Showing posts with label 1951. Show all posts
Showing posts with label 1951. Show all posts

23 March 2015

Blu-ray Review - The Tales of Hoffmann (1951)

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Fantasy, Musical
StudioCanal UK
BD Release Date:
23rd March 2015 (UK)
Rating: U
Powell, Emeric Pressburger
Moira Shearer, Robert Rounseville, Ludmilla Tchérinam
Buy:Tales Of Hoffmann - Special Edition * Digitally Restored [Blu-ray] [1951]

Michael Powell and his cohort Emeric Pressburger were cinematic painters; every shot in their best films has the texture and skill of the master artists. The Tales of Hoffmann comes at a transitional period for Powell and Pressburger, as they were forced into make a couple films they didn’t want to make. It’s also the last one that really has the same splendour their many wonderful films of the ‘40s had, they would make a few more films but the magic just wasn’t there.

The Tales of Hoffmann plays out as this surrealistic proto-psychedelic phantasmagoria opera. It’s based on the opera, The Tales of Hoffmann, which itself is based on the stories of the real E. T. A. Hoffmann. The film is indeed an opera and I have to admit for the majority of the running time, I had the subtitles to clarify what was being sung in case I missed a key plot point. It’s an early example of an anthology film; it’s 3 stories are fantastical in nature, all of which have their own title card.

The stories are all as strange as the psychedelic madness of the set and costume design. The first story is about a robot woman! It ends with one quite fittingly, about a woman who is forced to sign so much it kills her. It’s pure gothic storytelling with liberal amounts of fantasy, it’s no wonder horror maestro George A. Romero has said numerous times it was the film that made him want to make films. It’s all bookended by a drunken Hoffman telling the stories in a tavern.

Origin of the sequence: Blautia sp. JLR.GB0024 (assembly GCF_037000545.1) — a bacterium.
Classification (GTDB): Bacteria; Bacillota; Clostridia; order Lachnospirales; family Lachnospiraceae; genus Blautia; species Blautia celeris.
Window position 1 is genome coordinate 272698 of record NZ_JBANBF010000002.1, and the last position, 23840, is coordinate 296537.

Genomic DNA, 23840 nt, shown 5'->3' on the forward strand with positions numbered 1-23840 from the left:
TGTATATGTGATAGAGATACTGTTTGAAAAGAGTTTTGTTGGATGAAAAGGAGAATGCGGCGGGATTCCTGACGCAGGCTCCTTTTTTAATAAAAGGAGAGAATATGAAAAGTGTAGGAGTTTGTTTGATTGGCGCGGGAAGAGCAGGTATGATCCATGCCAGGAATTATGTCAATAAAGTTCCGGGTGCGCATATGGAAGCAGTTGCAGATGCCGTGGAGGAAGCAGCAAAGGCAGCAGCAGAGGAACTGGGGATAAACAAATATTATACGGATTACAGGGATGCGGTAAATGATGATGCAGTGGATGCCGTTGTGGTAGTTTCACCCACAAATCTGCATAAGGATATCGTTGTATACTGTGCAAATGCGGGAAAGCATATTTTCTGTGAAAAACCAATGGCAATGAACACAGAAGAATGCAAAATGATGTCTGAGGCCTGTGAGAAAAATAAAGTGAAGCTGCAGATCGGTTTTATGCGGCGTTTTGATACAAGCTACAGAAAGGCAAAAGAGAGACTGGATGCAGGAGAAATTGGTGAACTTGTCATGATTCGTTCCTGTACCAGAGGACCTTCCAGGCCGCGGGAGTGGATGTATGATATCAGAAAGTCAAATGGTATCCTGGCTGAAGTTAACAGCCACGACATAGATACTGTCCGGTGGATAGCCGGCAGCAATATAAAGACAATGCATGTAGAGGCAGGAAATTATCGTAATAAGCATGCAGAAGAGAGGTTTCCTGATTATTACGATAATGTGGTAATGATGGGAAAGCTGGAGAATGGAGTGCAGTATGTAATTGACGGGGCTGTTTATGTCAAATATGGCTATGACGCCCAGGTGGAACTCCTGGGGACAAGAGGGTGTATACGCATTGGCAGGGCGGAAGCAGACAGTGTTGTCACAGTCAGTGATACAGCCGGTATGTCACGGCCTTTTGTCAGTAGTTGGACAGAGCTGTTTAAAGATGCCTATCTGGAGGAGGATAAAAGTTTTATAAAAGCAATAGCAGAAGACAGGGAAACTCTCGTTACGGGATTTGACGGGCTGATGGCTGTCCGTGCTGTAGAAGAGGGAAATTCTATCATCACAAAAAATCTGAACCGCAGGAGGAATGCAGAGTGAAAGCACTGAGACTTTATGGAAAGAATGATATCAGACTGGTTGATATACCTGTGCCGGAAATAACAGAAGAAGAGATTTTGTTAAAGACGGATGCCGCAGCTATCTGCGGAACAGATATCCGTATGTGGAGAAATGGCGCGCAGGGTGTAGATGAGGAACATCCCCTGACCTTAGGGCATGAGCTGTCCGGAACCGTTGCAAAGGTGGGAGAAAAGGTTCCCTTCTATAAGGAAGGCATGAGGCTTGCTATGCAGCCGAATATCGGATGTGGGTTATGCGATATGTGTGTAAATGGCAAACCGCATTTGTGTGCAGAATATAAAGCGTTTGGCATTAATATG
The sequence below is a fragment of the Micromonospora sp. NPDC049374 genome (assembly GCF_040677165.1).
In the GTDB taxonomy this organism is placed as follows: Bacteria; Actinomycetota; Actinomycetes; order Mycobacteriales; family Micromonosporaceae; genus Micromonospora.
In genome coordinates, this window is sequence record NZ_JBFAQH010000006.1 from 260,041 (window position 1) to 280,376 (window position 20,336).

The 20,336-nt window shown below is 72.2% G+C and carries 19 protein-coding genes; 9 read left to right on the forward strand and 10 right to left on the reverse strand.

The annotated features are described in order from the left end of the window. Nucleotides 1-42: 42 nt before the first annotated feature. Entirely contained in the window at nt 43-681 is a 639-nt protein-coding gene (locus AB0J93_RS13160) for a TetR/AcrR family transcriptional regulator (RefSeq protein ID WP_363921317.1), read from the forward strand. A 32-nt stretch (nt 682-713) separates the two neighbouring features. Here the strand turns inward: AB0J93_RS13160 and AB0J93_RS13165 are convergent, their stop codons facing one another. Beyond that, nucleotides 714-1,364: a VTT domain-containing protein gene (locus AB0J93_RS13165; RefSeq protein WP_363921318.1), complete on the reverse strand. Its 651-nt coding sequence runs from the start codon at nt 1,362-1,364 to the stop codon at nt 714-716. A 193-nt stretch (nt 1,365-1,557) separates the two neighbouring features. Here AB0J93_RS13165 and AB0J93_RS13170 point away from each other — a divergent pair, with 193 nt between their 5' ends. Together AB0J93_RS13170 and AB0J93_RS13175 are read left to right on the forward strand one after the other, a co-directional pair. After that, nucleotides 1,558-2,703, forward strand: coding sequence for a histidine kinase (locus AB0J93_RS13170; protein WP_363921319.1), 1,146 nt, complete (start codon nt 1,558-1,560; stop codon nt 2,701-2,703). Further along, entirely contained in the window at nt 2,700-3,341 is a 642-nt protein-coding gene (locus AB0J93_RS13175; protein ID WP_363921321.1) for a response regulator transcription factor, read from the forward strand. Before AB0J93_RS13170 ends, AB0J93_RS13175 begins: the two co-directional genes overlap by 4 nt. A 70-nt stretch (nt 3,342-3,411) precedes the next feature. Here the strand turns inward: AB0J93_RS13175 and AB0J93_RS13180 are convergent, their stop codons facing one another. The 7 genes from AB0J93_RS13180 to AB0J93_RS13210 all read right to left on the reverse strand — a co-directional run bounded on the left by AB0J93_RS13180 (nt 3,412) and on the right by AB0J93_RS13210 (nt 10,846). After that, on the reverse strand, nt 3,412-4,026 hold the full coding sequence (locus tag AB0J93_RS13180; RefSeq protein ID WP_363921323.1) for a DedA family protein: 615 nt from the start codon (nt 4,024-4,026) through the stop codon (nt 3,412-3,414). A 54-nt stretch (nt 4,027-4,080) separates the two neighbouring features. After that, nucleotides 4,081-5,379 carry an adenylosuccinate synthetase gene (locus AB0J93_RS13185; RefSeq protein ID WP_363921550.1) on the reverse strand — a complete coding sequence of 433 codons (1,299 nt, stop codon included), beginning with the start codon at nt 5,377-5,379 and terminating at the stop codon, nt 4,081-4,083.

The real wonder of the film is the work by cinematographer Christopher Challis, along with production design by Hein Heckroth, and art direction from Arthur Lawson. Powell and Pressburger had been making steps towards a film that had visuals that matched operatic music before like their masterwork The Red Shoes, but it comes into full formation here. The design work is almost reminiscent of German expressionism but in colour, each story even has it’s own colour palette. The imaginative design work is simply mind boggling at times, as Thelma Schoonmaker points out in the interview on the disc, it looks like made wigs out of celluloid.

When it came out in 1951 the world wasn’t ready for a film with such imagination on show. Over the years it’s stature has grown and it’s influence can be seen from the aforementioned work of Romero, to the fantasy of Terry Gilliam, to the use of red in Martin Scorsese’s films, to the operatic violence of Brian De Palma. We have to thank Martin Scorsese spearheading the restoration process on this, along with many other key works of Powell and Pressburger. I’ve seen a handful of the new restorations of their work and they are simply breathtakingly gorgeous, every single one.

Ian Schultz